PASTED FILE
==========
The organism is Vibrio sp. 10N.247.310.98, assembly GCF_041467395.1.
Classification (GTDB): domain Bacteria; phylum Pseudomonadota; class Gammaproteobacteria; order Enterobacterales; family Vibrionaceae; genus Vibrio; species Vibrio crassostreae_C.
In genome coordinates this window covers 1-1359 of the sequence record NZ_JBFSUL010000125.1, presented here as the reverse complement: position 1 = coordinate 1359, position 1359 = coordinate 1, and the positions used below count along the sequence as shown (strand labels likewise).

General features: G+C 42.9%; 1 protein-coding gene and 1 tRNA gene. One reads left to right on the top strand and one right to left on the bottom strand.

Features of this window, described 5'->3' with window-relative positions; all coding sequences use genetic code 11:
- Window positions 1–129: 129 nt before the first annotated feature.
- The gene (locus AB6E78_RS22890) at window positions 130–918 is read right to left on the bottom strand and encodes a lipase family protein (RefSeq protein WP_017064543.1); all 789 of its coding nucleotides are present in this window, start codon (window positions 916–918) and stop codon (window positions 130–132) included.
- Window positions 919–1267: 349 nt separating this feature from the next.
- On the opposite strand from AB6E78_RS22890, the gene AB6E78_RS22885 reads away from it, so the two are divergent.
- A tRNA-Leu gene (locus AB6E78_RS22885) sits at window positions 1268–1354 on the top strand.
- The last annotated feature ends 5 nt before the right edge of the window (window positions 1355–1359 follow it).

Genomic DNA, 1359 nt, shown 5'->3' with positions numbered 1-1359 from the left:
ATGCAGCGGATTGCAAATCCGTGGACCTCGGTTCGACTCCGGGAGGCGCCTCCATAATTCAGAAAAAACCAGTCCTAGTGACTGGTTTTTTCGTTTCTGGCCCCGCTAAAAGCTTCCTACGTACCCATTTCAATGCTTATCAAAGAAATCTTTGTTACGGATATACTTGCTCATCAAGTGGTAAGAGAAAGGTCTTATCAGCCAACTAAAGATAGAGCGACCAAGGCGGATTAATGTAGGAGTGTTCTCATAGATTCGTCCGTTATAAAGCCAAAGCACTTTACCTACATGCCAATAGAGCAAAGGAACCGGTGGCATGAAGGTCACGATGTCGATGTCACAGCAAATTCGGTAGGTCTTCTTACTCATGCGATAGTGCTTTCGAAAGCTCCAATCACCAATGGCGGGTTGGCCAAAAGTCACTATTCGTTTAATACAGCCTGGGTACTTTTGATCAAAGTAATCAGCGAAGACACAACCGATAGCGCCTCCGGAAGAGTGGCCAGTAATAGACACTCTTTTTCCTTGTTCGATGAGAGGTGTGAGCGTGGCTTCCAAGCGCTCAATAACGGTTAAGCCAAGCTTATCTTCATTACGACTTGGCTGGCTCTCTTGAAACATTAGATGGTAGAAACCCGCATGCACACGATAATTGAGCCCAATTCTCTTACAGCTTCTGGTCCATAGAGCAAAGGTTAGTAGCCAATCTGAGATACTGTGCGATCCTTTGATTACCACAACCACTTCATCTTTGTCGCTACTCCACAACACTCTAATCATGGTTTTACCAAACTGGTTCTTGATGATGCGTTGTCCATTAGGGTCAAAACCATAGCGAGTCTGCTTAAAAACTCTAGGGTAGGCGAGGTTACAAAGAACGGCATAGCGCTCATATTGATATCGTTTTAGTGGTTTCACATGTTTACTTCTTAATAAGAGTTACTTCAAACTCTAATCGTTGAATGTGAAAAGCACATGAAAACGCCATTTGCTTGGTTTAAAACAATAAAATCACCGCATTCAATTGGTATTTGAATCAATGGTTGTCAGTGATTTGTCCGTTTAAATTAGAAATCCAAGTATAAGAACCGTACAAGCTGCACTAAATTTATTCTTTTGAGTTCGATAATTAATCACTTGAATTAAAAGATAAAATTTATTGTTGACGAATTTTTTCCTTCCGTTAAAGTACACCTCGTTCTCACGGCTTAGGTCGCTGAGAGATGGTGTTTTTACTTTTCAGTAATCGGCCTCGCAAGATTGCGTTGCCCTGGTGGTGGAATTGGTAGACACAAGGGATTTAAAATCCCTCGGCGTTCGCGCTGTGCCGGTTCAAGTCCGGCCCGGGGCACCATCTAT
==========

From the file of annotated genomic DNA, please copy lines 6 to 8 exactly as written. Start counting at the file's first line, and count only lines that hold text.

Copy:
- Window positions 1–129: 129 nt before the first annotated feature.
- The gene (locus AB6E78_RS22890) at window positions 130–918 is read right to left on the bottom strand and encodes a lipase family protein (RefSeq protein WP_017064543.1); all 789 of its coding nucleotides are present in this window, start codon (window positions 916–918) and stop codon (window positions 130–132) included.
- Window positions 919–1267: 349 nt separating this feature from the next.